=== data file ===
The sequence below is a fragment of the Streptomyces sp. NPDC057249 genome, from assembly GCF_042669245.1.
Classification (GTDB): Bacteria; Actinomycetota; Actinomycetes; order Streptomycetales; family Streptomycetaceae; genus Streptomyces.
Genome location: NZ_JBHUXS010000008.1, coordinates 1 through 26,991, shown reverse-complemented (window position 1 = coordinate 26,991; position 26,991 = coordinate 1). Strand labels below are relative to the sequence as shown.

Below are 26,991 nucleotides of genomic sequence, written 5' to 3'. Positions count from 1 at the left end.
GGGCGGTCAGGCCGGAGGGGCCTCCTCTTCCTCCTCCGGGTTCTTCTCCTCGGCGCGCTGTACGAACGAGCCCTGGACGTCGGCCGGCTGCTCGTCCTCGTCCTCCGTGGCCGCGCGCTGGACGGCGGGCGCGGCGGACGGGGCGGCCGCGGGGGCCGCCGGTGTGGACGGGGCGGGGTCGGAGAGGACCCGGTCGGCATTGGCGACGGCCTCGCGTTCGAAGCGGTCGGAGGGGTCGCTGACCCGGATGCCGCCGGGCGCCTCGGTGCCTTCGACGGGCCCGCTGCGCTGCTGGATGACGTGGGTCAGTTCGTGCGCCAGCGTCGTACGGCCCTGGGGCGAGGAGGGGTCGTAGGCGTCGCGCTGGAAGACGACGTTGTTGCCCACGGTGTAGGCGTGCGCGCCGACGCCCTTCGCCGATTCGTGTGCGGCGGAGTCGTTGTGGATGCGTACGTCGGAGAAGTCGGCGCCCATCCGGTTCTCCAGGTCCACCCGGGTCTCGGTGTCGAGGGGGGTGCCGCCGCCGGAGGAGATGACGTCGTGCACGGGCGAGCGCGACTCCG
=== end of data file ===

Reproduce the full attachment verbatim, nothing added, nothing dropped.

The sequence below is a fragment of the Streptomyces sp. NPDC057249 genome, from assembly GCF_042669245.1.
Classification (GTDB): Bacteria; Actinomycetota; Actinomycetes; order Streptomycetales; family Streptomycetaceae; genus Streptomyces.
Genome location: NZ_JBHUXS010000008.1, coordinates 1 through 26,991, shown reverse-complemented (window position 1 = coordinate 26,991; position 26,991 = coordinate 1). Strand labels below are relative to the sequence as shown.

Below are 26,991 nucleotides of genomic sequence, written 5' to 3'. Positions count from 1 at the left end.
GGGCGGTCAGGCCGGAGGGGCCTCCTCTTCCTCCTCCGGGTTCTTCTCCTCGGCGCGCTGTACGAACGAGCCCTGGACGTCGGCCGGCTGCTCGTCCTCGTCCTCCGTGGCCGCGCGCTGGACGGCGGGCGCGGCGGACGGGGCGGCCGCGGGGGCCGCCGGTGTGGACGGGGCGGGGTCGGAGAGGACCCGGTCGGCATTGGCGACGGCCTCGCGTTCGAAGCGGTCGGAGGGGTCGCTGACCCGGATGCCGCCGGGCGCCTCGGTGCCTTCGACGGGCCCGCTGCGCTGCTGGATGACGTGGGTCAGTTCGTGCGCCAGCGTCGTACGGCCCTGGGGCGAGGAGGGGTCGTAGGCGTCGCGCTGGAAGACGACGTTGTTGCCCACGGTGTAGGCGTGCGCGCCGACGCCCTTCGCCGATTCGTGTGCGGCGGAGTCGTTGTGGATGCGTACGTCGGAGAAGTCGGCGCCCATCCGGTTCTCCAGGTCCACCCGGGTCTCGGTGTCGAGGGGGGTGCCGCCGCCGGAGGAGATGACGTCGTGCACGGGCGAGCGCGACTCCG